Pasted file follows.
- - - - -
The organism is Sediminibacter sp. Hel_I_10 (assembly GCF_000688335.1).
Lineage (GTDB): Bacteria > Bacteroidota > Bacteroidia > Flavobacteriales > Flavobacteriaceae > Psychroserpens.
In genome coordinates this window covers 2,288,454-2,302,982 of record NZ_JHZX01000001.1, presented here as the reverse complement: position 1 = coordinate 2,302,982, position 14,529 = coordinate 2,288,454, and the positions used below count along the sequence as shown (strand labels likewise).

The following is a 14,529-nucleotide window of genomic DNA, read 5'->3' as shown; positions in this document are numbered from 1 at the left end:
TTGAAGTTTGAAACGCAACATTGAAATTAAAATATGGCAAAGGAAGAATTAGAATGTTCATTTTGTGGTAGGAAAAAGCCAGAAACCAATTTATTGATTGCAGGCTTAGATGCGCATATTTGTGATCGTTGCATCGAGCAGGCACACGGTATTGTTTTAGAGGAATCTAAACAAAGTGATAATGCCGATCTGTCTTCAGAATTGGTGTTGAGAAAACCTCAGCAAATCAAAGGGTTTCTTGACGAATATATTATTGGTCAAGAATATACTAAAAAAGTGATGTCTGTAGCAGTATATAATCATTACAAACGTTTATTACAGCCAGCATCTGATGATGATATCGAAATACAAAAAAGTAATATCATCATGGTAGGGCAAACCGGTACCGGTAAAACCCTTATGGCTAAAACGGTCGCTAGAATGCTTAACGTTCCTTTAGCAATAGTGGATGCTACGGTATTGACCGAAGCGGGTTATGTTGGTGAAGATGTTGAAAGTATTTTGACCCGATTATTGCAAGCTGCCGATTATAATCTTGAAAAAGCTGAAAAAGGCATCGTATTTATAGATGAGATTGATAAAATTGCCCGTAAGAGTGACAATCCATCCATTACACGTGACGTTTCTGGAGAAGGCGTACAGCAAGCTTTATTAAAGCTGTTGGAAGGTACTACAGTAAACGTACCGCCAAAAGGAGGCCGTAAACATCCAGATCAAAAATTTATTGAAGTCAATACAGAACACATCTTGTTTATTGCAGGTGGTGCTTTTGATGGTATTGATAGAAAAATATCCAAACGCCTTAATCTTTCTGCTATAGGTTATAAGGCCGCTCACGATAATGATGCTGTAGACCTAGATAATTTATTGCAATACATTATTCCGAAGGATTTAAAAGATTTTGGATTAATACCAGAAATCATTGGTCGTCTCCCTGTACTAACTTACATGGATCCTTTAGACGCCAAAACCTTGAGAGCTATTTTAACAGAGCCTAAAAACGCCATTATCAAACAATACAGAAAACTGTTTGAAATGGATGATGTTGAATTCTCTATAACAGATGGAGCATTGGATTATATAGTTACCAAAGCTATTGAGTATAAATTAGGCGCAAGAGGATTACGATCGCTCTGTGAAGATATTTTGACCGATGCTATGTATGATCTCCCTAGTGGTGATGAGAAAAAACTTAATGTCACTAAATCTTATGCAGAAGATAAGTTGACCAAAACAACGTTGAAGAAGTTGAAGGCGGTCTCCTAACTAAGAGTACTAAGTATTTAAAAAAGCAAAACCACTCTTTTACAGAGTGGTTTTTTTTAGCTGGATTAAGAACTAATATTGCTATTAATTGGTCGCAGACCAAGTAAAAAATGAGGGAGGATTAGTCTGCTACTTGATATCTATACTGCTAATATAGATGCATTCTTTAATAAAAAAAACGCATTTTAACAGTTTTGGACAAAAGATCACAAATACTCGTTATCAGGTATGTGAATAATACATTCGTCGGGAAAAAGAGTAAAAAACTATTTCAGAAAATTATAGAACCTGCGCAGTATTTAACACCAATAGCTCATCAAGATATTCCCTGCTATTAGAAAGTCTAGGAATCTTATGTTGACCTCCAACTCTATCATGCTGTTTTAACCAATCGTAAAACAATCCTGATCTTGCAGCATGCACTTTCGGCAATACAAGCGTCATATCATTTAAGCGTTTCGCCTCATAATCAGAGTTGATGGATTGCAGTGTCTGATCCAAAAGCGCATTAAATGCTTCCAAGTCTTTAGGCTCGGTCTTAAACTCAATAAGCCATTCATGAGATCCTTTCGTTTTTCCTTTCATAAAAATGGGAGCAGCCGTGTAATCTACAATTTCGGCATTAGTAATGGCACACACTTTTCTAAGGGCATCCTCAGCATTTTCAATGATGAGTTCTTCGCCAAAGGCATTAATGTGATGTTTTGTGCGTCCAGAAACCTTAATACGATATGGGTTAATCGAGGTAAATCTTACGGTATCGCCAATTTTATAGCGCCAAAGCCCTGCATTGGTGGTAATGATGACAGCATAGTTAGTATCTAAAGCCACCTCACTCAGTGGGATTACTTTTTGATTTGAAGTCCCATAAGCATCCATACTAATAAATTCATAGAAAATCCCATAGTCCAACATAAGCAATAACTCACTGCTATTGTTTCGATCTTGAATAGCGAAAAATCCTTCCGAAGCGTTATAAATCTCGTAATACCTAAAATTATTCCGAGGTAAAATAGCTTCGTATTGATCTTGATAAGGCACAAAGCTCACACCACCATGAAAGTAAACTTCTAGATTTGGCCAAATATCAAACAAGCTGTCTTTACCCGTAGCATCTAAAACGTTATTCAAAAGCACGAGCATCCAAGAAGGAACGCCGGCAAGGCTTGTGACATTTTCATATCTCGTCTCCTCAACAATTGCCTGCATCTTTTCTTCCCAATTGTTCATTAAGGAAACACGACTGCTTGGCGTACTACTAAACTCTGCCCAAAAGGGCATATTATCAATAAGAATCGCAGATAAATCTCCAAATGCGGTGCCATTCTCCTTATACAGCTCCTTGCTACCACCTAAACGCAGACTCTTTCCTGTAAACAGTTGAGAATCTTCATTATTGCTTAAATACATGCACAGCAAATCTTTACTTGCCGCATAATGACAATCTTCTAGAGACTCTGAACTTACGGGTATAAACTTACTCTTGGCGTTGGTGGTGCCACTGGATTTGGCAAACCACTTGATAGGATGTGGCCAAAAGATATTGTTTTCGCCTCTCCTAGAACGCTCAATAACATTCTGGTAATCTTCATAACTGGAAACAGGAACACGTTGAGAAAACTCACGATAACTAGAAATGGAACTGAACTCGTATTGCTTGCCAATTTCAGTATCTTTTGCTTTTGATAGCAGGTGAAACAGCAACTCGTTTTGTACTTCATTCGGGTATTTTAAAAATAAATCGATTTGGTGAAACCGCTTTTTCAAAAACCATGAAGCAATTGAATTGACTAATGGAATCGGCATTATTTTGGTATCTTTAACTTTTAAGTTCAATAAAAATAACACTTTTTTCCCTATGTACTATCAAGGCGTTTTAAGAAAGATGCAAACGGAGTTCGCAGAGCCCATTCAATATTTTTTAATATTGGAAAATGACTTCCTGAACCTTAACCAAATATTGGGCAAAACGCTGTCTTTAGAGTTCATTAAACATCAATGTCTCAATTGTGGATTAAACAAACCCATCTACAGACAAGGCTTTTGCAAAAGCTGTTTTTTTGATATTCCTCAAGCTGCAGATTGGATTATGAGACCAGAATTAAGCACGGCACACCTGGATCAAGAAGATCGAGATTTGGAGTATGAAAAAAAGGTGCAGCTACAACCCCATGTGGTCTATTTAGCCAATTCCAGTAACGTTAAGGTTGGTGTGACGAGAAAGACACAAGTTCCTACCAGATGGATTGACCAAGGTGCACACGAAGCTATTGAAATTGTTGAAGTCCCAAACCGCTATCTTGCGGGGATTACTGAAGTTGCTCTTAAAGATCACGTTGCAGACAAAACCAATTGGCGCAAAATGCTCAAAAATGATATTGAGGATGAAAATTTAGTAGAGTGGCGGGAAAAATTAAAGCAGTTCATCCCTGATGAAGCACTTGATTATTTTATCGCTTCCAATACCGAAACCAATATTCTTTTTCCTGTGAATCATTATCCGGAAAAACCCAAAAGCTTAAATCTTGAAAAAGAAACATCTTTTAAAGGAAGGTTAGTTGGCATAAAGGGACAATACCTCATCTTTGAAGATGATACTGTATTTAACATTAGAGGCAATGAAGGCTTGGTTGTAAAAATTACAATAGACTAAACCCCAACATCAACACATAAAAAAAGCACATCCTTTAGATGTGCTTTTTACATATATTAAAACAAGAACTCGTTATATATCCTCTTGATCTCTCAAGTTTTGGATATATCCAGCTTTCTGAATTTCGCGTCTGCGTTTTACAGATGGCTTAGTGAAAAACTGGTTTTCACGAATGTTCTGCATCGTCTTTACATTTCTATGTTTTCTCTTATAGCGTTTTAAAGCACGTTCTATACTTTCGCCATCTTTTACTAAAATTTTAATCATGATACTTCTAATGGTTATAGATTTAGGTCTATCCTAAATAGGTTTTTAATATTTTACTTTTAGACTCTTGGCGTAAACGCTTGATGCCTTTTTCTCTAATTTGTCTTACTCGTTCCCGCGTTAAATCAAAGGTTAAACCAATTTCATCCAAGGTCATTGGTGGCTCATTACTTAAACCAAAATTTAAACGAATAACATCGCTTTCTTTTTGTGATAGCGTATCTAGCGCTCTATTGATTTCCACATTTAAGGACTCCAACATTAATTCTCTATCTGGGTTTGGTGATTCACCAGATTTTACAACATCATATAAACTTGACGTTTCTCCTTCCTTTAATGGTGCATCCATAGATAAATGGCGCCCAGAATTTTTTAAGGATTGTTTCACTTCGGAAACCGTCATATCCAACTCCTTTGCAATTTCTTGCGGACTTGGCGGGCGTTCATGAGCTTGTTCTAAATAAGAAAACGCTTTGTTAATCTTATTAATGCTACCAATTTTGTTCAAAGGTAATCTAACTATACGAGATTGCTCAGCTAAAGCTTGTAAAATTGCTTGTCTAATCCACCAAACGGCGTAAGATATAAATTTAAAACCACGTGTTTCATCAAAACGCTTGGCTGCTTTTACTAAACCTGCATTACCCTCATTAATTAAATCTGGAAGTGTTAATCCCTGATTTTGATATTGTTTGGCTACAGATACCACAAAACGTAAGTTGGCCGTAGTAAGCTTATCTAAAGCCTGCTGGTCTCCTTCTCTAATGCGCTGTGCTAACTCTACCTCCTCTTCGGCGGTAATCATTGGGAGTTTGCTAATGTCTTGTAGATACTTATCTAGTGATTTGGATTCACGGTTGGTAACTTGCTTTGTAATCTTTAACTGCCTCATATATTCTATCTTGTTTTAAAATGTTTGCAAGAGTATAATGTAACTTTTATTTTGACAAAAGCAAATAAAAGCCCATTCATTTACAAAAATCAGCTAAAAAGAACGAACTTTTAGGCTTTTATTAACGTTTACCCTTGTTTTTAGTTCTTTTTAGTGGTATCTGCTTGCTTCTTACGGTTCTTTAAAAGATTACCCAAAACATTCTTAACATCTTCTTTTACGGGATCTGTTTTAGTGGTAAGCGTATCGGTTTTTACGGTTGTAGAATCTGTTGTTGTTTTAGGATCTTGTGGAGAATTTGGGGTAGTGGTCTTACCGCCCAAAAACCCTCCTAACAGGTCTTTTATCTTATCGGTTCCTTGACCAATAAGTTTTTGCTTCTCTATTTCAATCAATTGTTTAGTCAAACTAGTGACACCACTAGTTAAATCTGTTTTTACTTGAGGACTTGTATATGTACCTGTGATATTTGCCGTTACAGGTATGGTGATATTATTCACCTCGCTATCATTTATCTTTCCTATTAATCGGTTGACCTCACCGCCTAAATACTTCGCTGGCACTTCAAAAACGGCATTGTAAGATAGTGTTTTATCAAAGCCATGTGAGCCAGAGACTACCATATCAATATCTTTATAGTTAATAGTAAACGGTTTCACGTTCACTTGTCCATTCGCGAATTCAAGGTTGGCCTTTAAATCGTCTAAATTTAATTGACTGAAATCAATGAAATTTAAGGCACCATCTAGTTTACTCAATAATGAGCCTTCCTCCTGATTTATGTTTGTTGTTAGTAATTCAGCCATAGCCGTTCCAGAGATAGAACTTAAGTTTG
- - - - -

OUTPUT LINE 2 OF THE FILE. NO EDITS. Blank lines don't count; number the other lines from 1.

Lineage (GTDB): Bacteria > Bacteroidota > Bacteroidia > Flavobacteriales > Flavobacteriaceae > Psychroserpens.